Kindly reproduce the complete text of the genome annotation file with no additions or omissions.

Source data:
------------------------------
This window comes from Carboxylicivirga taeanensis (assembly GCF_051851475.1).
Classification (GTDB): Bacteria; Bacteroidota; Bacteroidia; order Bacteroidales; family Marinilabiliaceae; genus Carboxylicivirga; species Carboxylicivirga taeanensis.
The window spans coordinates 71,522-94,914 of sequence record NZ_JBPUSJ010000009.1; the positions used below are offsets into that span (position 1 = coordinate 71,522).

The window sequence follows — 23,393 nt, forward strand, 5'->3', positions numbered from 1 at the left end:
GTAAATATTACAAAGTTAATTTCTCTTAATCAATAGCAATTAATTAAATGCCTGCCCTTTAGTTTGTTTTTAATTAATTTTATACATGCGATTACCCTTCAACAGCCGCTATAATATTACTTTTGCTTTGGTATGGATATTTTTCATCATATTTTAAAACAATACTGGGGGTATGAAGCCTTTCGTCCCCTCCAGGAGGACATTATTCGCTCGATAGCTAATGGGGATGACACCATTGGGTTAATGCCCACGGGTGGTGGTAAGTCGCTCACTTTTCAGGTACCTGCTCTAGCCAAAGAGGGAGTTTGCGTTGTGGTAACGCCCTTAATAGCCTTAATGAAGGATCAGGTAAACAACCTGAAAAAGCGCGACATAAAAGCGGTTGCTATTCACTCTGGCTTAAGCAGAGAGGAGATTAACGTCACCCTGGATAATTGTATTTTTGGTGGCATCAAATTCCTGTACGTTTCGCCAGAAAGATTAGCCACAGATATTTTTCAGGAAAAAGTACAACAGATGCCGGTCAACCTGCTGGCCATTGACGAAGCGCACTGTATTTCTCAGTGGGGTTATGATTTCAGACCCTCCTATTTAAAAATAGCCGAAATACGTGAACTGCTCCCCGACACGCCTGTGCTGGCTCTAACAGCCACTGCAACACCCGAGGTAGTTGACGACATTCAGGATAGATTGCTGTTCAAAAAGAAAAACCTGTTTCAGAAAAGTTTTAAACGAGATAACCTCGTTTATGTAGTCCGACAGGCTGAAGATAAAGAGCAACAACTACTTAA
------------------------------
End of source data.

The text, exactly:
This window comes from Carboxylicivirga taeanensis (assembly GCF_051851475.1).
Classification (GTDB): Bacteria; Bacteroidota; Bacteroidia; order Bacteroidales; family Marinilabiliaceae; genus Carboxylicivirga; species Carboxylicivirga taeanensis.
The window spans coordinates 71,522-94,914 of sequence record NZ_JBPUSJ010000009.1; the positions used below are offsets into that span (position 1 = coordinate 71,522).

The window sequence follows — 23,393 nt, forward strand, 5'->3', positions numbered from 1 at the left end:
GTAAATATTACAAAGTTAATTTCTCTTAATCAATAGCAATTAATTAAATGCCTGCCCTTTAGTTTGTTTTTAATTAATTTTATACATGCGATTACCCTTCAACAGCCGCTATAATATTACTTTTGCTTTGGTATGGATATTTTTCATCATATTTTAAAACAATACTGGGGGTATGAAGCCTTTCGTCCCCTCCAGGAGGACATTATTCGCTCGATAGCTAATGGGGATGACACCATTGGGTTAATGCCCACGGGTGGTGGTAAGTCGCTCACTTTTCAGGTACCTGCTCTAGCCAAAGAGGGAGTTTGCGTTGTGGTAACGCCCTTAATAGCCTTAATGAAGGATCAGGTAAACAACCTGAAAAAGCGCGACATAAAAGCGGTTGCTATTCACTCTGGCTTAAGCAGAGAGGAGATTAACGTCACCCTGGATAATTGTATTTTTGGTGGCATCAAATTCCTGTACGTTTCGCCAGAAAGATTAGCCACAGATATTTTTCAGGAAAAAGTACAACAGATGCCGGTCAACCTGCTGGCCATTGACGAAGCGCACTGTATTTCTCAGTGGGGTTATGATTTCAGACCCTCCTATTTAAAAATAGCCGAAATACGTGAACTGCTCCCCGACACGCCTGTGCTGGCTCTAACAGCCACTGCAACACCCGAGGTAGTTGACGACATTCAGGATAGATTGCTGTTCAAAAAGAAAAACCTGTTTCAGAAAAGTTTTAAACGAGATAACCTCGTTTATGTAGTCCGACAGGCTGAAGATAAAGAGCAACAACTACTTAA